Mental health: Are employees 'too busy' to seek help?

Why are people turning away from professional guidance?

Mental health: Are employees 'too busy' to seek help?

Despite experiencing poor mental health, nearly two in five workers who struggle with emotional and psychological distress report they have yet to seek professional help. The most common reason: they feel their conditions aren’t serious enough to warrant the attention of experts.

In fact, more than half of people in Australia, the US and Europe, who were polled by Edith Cowan University, say they have never turned to mental health services for support. This includes people who are known to be struggling with poor mental health (39%). The fact that people are turning away from seeking professional help is alarming, considering how the COVID-19 crisis has aggravated the mental health epidemic for 44% of people in general and 48% of women in particular.

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Fewer than one in five respondents take this aspect of health seriously – and even among those who say they prioritise mental health care, only 43.7% or less than half are working to address their condition with guidance from the experts. Why do employees avoid asking for professional help?

  • 37.7% believe their condition is ‘not serious enough’ to require attention
  • 36.0% think mental health services are too expensive
  • 31.8% say they are too busy
  • 25.6% doubt the effectiveness of mental health care
  • 25.4% don’t want others to worry about them
  • 23.1% feel uncomfortable discussing their mental health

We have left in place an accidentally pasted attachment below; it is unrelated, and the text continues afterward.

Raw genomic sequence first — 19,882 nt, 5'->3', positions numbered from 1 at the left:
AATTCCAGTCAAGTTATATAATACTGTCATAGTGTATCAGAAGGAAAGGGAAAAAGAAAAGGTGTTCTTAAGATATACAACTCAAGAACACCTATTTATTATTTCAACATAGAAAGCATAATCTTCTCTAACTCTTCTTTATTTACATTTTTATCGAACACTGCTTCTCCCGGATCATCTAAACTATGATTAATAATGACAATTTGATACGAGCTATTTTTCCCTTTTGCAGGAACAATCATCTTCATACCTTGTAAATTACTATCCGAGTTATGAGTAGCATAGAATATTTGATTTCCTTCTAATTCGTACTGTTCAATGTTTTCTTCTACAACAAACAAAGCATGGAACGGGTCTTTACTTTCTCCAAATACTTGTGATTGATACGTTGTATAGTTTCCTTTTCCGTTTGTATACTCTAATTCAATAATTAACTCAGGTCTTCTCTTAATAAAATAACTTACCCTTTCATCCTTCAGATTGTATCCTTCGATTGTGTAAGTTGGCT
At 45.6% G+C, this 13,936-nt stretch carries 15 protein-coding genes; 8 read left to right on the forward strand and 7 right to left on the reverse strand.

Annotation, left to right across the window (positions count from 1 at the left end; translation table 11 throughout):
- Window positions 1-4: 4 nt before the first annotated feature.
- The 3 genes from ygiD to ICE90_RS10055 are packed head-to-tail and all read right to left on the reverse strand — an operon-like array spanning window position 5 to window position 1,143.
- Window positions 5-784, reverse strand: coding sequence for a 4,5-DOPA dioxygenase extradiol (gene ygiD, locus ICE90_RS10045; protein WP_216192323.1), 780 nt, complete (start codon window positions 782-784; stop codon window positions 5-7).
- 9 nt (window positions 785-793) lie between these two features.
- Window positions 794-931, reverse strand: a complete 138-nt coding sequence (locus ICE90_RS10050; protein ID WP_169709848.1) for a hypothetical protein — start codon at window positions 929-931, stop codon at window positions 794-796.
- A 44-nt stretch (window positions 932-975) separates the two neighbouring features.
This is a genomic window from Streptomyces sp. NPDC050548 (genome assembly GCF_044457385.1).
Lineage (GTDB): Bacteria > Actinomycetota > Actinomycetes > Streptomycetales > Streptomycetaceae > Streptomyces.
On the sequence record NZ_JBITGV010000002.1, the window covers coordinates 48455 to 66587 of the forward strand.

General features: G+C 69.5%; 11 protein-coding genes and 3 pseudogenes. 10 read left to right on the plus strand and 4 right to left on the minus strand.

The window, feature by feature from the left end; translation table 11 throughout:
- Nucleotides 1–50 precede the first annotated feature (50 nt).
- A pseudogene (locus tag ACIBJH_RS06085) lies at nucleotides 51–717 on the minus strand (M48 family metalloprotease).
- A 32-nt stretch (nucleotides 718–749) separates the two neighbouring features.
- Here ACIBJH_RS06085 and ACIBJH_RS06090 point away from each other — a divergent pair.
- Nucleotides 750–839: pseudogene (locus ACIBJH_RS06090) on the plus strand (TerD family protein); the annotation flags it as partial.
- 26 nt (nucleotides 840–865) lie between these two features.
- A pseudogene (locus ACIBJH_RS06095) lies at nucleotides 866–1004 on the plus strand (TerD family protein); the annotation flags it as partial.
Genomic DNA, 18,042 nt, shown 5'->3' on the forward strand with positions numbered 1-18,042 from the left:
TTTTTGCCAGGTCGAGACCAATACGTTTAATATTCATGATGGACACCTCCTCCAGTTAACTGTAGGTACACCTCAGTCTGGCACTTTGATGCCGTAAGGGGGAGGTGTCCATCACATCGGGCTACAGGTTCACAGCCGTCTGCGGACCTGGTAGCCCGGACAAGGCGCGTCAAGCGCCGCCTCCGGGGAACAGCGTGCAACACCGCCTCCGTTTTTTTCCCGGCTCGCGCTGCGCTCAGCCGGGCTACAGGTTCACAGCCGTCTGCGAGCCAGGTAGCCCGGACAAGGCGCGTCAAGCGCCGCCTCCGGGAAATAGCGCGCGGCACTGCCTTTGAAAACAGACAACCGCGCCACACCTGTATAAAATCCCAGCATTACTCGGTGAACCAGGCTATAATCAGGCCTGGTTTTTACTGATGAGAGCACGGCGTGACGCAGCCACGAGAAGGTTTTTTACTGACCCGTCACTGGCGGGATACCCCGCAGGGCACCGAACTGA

• 20.2% have a hard time asking for help
  • 15.6% feel unsafe going out because of possible exposure to COVID-19
  • 13.6% feel ashamed of their mental health
  • 10.0% worry about being judged by others

Read more: Are you okay? The power of storytelling in mental health

“The extent of mental health problems can be hard to identify without any training,” researchers said, citing the example of the Australian government in educating the wider community about how to self-identify mental health conditions and reach out for help before they even realise they need it.

“As our study concluded, mental health is not just a personal struggle, but a commonly shared health concern, especially during this unprecedented time of hardship,” the researchers said. “[Many] still struggle to seek professional help, often feeling that their issues may be too small to warrant the investment of time or cost. But our study shows mental health impact can extend to many areas of life, from our motivation at work to our connection to loved ones. If you are struggling with any of these, you know how hard it can be to overcome it alone.”

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